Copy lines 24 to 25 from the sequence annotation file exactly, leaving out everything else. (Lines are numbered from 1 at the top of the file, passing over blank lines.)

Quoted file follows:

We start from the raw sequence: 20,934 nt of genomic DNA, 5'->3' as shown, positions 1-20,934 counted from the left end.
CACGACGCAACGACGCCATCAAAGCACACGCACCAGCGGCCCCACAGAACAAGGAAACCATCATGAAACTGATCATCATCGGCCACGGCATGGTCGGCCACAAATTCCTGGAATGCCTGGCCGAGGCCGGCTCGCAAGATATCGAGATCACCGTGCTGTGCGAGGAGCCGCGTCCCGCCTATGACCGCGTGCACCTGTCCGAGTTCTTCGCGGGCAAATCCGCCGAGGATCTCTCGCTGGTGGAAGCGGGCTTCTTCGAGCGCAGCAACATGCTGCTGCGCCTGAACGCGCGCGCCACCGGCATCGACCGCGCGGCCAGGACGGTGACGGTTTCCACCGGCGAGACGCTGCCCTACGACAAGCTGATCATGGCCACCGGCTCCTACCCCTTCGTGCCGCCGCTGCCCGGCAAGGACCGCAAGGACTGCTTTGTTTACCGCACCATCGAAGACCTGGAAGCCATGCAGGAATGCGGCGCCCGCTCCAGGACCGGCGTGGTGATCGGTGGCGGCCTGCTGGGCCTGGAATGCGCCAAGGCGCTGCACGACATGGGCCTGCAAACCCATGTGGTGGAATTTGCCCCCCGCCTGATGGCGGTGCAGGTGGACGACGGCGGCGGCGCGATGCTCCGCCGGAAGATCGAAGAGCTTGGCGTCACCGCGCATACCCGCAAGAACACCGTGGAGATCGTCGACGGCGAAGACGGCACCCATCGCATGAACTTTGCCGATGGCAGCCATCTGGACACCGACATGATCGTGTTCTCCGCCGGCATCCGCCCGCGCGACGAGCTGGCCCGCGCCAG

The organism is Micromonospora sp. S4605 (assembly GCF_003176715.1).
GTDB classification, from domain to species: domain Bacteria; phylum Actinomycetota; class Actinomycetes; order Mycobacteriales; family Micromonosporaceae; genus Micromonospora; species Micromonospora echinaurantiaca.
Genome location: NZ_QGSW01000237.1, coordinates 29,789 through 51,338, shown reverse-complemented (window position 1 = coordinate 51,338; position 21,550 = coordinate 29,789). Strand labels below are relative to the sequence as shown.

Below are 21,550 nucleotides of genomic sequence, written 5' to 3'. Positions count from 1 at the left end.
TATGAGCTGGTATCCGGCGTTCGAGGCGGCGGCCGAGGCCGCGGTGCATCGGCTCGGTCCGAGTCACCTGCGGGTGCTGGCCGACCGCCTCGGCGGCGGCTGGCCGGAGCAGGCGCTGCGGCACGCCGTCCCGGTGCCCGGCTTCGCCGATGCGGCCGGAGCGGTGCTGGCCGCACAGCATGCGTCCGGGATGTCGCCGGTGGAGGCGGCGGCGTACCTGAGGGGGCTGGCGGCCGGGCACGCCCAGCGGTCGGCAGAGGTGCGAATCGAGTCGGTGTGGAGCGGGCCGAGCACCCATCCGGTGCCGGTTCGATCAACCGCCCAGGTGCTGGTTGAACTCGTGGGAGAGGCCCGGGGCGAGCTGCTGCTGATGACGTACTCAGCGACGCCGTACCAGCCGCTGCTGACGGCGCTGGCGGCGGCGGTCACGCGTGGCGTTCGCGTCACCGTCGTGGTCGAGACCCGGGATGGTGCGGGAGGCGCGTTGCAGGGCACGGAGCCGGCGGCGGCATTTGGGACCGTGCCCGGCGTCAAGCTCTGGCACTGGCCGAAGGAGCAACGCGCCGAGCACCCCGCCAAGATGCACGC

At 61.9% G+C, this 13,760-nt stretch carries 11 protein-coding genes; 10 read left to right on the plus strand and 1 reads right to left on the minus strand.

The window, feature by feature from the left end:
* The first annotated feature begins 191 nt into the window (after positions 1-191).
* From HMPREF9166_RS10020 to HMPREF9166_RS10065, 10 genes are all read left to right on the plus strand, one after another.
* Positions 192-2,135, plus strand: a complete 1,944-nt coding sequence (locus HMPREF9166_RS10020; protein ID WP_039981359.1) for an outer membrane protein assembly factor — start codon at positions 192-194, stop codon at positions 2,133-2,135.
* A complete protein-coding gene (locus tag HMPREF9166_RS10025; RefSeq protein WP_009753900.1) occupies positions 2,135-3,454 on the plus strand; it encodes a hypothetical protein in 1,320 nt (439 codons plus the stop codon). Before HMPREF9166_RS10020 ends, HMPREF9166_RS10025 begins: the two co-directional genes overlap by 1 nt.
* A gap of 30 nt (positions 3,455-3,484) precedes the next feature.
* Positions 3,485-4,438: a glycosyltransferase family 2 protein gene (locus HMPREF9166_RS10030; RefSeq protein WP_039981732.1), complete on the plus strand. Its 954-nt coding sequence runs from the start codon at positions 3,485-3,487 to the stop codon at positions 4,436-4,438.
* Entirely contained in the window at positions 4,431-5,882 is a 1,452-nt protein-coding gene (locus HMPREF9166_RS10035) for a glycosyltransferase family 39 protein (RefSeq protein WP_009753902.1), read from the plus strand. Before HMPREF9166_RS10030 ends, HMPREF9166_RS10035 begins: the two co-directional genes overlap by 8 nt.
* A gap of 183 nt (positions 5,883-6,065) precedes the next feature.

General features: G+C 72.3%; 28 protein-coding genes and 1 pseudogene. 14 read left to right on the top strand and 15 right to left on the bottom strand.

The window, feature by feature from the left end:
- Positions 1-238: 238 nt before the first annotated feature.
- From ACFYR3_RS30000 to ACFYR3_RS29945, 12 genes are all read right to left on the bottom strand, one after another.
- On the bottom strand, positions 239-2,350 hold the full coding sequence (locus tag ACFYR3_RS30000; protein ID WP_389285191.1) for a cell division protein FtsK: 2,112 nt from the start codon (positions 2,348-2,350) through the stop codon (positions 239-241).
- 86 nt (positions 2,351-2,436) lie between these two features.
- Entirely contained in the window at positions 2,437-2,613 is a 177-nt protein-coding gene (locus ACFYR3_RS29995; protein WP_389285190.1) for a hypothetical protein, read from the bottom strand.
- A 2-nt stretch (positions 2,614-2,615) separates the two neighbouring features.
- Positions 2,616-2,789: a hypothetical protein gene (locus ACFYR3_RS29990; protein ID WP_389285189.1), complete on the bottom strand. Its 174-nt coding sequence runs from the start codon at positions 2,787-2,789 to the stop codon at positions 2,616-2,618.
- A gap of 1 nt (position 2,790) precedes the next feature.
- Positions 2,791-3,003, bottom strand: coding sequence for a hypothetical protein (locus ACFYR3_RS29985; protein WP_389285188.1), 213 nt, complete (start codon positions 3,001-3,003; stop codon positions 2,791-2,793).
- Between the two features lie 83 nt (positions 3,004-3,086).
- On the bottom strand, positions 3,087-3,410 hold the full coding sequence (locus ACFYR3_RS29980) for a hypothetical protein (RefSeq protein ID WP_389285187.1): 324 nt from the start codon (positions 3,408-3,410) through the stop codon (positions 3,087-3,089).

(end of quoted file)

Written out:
- Entirely contained in the window at positions 2,437-2,613 is a 177-nt protein-coding gene (locus ACFYR3_RS29995; protein WP_389285190.1) for a hypothetical protein, read from the bottom strand.
- A 2-nt stretch (positions 2,614-2,615) separates the two neighbouring features.